children had the scarlet fever, and some of them, I believe, the lung or brain fever, and his wife the rheumatic fever; and, in addition to all his troubles, the funds of the Liberator fell short towards the end of the year, and he was without money for his necessary expenses, though I suppose he had credit.
All of which circumstances made the last a very trying year to him.’
Announcing his brother's demise to G. W. Benson
, Mr. Garrison
‘As his case had long been hopeless, his release from the1 flesh is cause of consolation rather than of sorrow.
He retained his senses to the last, and died with all possible fortitude and resignation, being perfectly aware that his end was approaching. . . . I intend that the funeral arrangements and2 ceremonies shall be as plain, simple, and free, as possible.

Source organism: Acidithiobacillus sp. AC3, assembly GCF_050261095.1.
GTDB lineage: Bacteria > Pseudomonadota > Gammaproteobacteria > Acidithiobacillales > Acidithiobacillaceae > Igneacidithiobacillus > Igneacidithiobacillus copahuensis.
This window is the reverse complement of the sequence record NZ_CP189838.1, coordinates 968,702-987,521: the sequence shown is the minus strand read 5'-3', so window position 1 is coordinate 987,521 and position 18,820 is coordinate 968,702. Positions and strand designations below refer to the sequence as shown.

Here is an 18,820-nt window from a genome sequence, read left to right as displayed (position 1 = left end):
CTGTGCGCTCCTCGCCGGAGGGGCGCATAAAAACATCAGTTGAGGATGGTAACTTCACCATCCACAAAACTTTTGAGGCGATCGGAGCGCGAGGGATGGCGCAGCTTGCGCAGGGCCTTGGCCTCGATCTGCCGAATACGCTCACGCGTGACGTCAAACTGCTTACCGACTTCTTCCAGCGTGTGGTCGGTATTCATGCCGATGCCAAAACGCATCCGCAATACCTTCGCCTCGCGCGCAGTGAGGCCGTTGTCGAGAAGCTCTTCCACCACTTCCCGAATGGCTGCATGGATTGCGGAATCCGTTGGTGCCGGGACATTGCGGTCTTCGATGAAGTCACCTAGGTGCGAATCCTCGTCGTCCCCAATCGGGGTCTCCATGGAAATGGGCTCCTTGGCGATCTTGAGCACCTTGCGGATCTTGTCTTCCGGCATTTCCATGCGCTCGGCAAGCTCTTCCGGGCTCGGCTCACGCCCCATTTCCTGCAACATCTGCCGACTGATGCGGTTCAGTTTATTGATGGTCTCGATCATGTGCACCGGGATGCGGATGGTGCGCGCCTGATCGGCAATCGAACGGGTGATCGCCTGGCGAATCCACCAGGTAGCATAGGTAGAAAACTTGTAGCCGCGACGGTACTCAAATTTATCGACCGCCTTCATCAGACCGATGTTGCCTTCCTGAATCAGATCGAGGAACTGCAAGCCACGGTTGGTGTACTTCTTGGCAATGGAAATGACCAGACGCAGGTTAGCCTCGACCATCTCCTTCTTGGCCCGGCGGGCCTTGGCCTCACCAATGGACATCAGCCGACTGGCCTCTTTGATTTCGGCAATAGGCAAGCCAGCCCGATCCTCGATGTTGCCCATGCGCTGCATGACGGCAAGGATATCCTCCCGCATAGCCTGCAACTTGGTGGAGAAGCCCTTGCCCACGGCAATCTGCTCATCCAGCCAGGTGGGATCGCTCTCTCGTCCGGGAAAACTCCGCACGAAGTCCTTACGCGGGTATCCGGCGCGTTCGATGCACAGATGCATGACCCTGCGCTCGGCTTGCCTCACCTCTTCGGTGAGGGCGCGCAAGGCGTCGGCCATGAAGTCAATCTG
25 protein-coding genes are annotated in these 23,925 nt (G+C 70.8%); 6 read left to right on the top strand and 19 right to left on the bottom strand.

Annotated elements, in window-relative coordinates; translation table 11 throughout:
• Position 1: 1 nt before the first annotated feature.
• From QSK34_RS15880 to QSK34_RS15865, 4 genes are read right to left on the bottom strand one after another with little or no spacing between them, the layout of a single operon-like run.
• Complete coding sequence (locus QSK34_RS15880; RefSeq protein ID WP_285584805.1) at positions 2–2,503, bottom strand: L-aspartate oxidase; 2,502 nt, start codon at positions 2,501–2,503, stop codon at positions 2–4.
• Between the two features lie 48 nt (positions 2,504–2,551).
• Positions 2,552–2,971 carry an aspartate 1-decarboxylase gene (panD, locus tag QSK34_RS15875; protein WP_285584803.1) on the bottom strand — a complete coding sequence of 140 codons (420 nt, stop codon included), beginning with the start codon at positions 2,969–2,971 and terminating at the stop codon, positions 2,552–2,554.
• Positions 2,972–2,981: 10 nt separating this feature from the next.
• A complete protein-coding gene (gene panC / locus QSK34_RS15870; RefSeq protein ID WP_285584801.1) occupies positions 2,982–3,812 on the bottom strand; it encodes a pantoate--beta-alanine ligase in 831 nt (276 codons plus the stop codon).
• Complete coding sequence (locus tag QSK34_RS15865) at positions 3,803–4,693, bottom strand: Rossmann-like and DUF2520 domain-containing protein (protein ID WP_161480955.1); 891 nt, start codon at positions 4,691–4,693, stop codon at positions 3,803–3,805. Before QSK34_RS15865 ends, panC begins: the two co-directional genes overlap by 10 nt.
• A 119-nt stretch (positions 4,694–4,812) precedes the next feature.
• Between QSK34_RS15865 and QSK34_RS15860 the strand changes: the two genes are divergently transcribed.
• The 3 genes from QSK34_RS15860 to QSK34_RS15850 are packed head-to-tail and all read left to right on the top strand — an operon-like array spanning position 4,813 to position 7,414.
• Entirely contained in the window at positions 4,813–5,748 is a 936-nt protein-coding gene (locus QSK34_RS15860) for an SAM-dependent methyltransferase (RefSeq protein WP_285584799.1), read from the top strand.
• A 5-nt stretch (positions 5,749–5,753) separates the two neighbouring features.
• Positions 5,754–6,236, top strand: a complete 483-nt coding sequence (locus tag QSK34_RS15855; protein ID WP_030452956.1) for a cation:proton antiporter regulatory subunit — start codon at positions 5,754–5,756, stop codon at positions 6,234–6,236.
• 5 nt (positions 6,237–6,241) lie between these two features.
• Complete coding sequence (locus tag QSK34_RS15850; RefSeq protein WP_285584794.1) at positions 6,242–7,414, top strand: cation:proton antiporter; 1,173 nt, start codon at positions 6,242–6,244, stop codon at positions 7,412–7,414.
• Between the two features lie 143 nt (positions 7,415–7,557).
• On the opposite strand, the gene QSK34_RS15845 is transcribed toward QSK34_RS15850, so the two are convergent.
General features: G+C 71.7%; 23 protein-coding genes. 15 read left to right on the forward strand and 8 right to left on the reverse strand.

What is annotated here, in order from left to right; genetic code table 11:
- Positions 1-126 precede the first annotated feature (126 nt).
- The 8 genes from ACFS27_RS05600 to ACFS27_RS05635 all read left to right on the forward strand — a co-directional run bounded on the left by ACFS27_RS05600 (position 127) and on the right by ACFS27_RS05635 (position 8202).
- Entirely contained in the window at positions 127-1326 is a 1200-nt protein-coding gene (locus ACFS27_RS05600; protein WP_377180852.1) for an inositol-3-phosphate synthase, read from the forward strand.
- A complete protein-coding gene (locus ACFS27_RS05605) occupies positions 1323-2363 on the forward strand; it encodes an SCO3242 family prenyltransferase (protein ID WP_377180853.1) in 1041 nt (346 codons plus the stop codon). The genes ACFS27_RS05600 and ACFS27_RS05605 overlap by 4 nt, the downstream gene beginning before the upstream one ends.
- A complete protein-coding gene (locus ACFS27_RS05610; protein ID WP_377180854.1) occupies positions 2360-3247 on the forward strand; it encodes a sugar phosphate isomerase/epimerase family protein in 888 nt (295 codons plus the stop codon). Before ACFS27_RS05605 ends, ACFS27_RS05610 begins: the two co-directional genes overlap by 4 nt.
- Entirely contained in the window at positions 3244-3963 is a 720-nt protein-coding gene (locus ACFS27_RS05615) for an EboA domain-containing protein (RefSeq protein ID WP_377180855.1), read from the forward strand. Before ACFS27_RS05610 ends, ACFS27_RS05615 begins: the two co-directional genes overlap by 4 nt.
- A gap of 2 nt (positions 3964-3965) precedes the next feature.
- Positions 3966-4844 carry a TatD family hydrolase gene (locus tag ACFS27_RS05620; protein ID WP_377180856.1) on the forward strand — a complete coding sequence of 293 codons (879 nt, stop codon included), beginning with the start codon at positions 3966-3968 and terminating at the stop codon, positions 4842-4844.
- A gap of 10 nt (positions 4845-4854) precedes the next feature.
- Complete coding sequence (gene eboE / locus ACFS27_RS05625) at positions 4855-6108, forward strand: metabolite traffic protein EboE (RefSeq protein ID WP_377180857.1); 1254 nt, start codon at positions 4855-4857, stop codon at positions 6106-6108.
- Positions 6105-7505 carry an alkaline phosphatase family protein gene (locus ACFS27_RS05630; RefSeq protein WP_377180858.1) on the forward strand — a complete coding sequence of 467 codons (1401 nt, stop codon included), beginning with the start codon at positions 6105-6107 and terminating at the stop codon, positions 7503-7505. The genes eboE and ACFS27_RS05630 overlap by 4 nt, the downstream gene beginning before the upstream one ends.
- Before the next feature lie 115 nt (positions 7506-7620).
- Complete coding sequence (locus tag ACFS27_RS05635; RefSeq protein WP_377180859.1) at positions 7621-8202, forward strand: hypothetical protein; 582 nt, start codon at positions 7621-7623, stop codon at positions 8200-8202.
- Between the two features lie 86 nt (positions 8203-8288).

Liberty of speech shall be given to all who may attend.
I shall probably have a testimony to bear against the war system, the navy, intemperance, etc., in connection with J.'s history, and also3 against that religion which sustains war and its murderous enginery.’4
It is hard to decide whether the story of James Garrison
's career would make a more powerful peace or temperance tract.
Certain is it that if fate had designed the most striking contrast in the fortunes of two children of the same parents, it need not have provided otherwise than it did in the case of this unhappy man and his brother.
At first glance it would appear as if the elder had simply inherited the vices of his father; the younger, the admirable virtues of his mother.
Doubtless the fondness